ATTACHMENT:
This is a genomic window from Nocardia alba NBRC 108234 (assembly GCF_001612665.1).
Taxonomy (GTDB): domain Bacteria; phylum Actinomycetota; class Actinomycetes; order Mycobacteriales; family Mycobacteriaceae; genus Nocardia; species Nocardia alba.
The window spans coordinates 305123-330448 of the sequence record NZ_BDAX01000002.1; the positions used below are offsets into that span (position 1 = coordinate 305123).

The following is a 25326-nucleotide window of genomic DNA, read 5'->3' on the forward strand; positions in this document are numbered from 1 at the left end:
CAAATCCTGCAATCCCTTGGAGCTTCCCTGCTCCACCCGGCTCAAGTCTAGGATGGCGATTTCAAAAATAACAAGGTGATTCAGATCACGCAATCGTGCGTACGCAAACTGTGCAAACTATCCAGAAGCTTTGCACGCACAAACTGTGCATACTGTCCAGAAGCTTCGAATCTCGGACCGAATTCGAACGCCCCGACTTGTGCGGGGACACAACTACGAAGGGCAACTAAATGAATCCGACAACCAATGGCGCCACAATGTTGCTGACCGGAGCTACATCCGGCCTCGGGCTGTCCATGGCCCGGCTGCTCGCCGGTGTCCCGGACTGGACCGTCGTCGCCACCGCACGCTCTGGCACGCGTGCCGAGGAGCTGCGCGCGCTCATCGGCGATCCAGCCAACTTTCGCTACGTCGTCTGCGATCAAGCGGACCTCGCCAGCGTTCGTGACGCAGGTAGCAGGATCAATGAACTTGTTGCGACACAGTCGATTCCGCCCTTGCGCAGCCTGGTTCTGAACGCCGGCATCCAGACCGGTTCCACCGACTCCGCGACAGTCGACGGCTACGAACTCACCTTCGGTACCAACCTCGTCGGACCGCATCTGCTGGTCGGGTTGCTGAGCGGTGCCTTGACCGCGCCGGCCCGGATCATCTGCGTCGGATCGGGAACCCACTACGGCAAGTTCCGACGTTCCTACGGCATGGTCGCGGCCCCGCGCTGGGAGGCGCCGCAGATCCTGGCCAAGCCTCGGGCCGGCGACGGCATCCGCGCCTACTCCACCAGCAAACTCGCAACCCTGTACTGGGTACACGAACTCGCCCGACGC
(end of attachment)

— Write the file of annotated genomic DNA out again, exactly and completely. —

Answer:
This is a genomic window from Nocardia alba NBRC 108234 (assembly GCF_001612665.1).
Taxonomy (GTDB): domain Bacteria; phylum Actinomycetota; class Actinomycetes; order Mycobacteriales; family Mycobacteriaceae; genus Nocardia; species Nocardia alba.
The window spans coordinates 305123-330448 of the sequence record NZ_BDAX01000002.1; the positions used below are offsets into that span (position 1 = coordinate 305123).

The following is a 25326-nucleotide window of genomic DNA, read 5'->3' on the forward strand; positions in this document are numbered from 1 at the left end:
CAAATCCTGCAATCCCTTGGAGCTTCCCTGCTCCACCCGGCTCAAGTCTAGGATGGCGATTTCAAAAATAACAAGGTGATTCAGATCACGCAATCGTGCGTACGCAAACTGTGCAAACTATCCAGAAGCTTTGCACGCACAAACTGTGCATACTGTCCAGAAGCTTCGAATCTCGGACCGAATTCGAACGCCCCGACTTGTGCGGGGACACAACTACGAAGGGCAACTAAATGAATCCGACAACCAATGGCGCCACAATGTTGCTGACCGGAGCTACATCCGGCCTCGGGCTGTCCATGGCCCGGCTGCTCGCCGGTGTCCCGGACTGGACCGTCGTCGCCACCGCACGCTCTGGCACGCGTGCCGAGGAGCTGCGCGCGCTCATCGGCGATCCAGCCAACTTTCGCTACGTCGTCTGCGATCAAGCGGACCTCGCCAGCGTTCGTGACGCAGGTAGCAGGATCAATGAACTTGTTGCGACACAGTCGATTCCGCCCTTGCGCAGCCTGGTTCTGAACGCCGGCATCCAGACCGGTTCCACCGACTCCGCGACAGTCGACGGCTACGAACTCACCTTCGGTACCAACCTCGTCGGACCGCATCTGCTGGTCGGGTTGCTGAGCGGTGCCTTGACCGCGCCGGCCCGGATCATCTGCGTCGGATCGGGAACCCACTACGGCAAGTTCCGACGTTCCTACGGCATGGTCGCGGCCCCGCGCTGGGAGGCGCCGCAGATCCTGGCCAAGCCTCGGGCCGGCGACGGCATCCGCGCCTACTCCACCAGCAAACTCGCAACCCTGTACTGGGTACACGAACTCGCCCGACGC